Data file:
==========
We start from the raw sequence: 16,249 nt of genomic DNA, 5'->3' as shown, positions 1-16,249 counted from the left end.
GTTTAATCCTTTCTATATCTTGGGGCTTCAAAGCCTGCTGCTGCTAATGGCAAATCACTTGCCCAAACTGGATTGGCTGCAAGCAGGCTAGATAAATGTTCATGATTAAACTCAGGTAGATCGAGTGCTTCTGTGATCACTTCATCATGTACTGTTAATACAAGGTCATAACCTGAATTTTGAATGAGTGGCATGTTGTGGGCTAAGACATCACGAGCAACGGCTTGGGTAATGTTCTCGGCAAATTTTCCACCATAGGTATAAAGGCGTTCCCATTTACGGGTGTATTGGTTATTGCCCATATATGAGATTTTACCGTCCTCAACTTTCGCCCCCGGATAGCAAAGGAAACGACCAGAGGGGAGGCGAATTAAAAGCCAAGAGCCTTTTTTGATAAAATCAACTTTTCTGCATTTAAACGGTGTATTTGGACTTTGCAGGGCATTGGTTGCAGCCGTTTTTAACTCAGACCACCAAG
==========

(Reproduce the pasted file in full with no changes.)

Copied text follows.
We start from the raw sequence: 16,249 nt of genomic DNA, 5'->3' as shown, positions 1-16,249 counted from the left end.
GTTTAATCCTTTCTATATCTTGGGGCTTCAAAGCCTGCTGCTGCTAATGGCAAATCACTTGCCCAAACTGGATTGGCTGCAAGCAGGCTAGATAAATGTTCATGATTAAACTCAGGTAGATCGAGTGCTTCTGTGATCACTTCATCATGTACTGTTAATACAAGGTCATAACCTGAATTTTGAATGAGTGGCATGTTGTGGGCTAAGACATCACGAGCAACGGCTTGGGTAATGTTCTCGGCAAATTTTCCACCATAGGTATAAAGGCGTTCCCATTTACGGGTGTATTGGTTATTGCCCATATATGAGATTTTACCGTCCTCAACTTTCGCCCCCGGATAGCAAAGGAAACGACCAGAGGGGAGGCGAATTAAAAGCCAAGAGCCTTTTTTGATAAAATCAACTTTTCTGCATTTAAACGGTGTATTTGGACTTTGCAGGGCATTGGTTGCAGCCGTTTTTAACTCAGACCACCAAG